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Disclaimer: This post is based on public information only. Any opinions are my own.
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NMRguy
post Jul 15 2017, 05:08 PM
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I'm just a former chemist. I find RF and MAG technologies a little confusing. Any insider thoughts welcome!
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mcaplinger
post Jul 15 2017, 08:07 PM
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Gravity science is a key part of the Juno mission and AFAIK not really a key part of the Cassini mission. Radiometric tracking is a complex subject and I don't claim to know that much about it. https://arxiv.org/abs/1411.1613 is a paper by Juno team members from ASI, which supplied the radio science Ka-Band Translator for Juno, so you might start there.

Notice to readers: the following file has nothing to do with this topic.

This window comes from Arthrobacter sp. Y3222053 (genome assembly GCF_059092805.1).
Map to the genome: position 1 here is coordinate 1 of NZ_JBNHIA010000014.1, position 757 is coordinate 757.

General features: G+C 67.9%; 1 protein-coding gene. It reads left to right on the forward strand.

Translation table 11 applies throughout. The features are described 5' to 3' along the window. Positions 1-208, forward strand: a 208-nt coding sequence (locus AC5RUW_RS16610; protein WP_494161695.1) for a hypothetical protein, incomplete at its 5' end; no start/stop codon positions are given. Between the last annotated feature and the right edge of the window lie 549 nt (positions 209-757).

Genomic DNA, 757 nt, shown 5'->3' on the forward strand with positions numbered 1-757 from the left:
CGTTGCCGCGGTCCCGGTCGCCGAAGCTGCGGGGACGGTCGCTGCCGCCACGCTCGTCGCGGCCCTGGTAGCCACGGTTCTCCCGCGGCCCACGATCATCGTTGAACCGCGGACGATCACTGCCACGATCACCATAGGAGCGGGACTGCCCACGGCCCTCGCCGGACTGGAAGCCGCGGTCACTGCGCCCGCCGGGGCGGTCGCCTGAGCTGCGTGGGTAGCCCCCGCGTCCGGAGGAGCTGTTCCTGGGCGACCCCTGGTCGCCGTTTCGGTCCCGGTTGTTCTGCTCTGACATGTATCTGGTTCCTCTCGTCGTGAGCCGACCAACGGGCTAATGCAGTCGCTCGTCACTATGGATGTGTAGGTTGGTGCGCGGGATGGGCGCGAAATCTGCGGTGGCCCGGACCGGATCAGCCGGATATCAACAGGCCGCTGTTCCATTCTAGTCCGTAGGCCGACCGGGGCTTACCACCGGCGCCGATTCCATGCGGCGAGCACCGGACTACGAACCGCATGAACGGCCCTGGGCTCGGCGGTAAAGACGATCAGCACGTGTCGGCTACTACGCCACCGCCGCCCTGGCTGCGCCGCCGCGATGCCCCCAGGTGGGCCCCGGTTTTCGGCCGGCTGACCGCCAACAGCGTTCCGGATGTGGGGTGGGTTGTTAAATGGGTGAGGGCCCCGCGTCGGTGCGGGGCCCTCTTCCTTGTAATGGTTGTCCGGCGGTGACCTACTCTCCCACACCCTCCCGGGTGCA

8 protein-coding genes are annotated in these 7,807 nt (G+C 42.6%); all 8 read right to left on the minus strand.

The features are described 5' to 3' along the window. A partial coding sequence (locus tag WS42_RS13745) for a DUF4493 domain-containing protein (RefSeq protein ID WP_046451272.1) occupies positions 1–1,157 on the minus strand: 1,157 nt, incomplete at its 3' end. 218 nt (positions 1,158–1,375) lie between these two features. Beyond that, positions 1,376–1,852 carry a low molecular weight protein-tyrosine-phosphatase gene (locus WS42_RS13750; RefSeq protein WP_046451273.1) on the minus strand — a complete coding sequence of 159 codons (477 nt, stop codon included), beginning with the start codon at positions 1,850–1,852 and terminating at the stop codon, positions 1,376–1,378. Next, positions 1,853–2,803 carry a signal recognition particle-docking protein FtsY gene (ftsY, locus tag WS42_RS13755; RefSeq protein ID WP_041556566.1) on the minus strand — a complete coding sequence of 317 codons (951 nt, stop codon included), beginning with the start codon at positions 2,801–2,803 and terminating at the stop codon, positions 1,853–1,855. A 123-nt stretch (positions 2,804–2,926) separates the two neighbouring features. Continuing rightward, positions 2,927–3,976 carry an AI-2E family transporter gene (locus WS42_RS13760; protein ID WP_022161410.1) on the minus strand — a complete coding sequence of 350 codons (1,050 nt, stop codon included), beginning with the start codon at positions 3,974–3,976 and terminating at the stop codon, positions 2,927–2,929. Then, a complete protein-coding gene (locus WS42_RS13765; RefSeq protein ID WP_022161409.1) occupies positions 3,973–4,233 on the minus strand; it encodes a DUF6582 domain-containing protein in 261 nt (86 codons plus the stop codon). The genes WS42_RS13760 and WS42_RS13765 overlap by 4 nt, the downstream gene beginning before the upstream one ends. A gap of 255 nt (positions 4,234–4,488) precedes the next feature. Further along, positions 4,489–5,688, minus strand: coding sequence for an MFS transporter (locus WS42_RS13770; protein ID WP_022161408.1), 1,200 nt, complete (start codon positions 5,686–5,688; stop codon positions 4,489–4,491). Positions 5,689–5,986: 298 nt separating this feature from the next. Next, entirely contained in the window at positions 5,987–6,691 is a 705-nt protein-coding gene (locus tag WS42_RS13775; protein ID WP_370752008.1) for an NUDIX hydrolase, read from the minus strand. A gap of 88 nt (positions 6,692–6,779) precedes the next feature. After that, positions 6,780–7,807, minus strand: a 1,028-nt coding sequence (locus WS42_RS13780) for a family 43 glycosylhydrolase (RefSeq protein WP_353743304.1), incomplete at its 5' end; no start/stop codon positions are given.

[added] Actually, it turns out that Cassini has an earlier version of the Ka-band translator, see http://lasp.colorado.edu/~horanyi/graduate_seminar/Radio.pdf
(which also has a description of the Cassini radio science goals.)


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Disclaimer: This post is based on public information only. Any opinions are my own.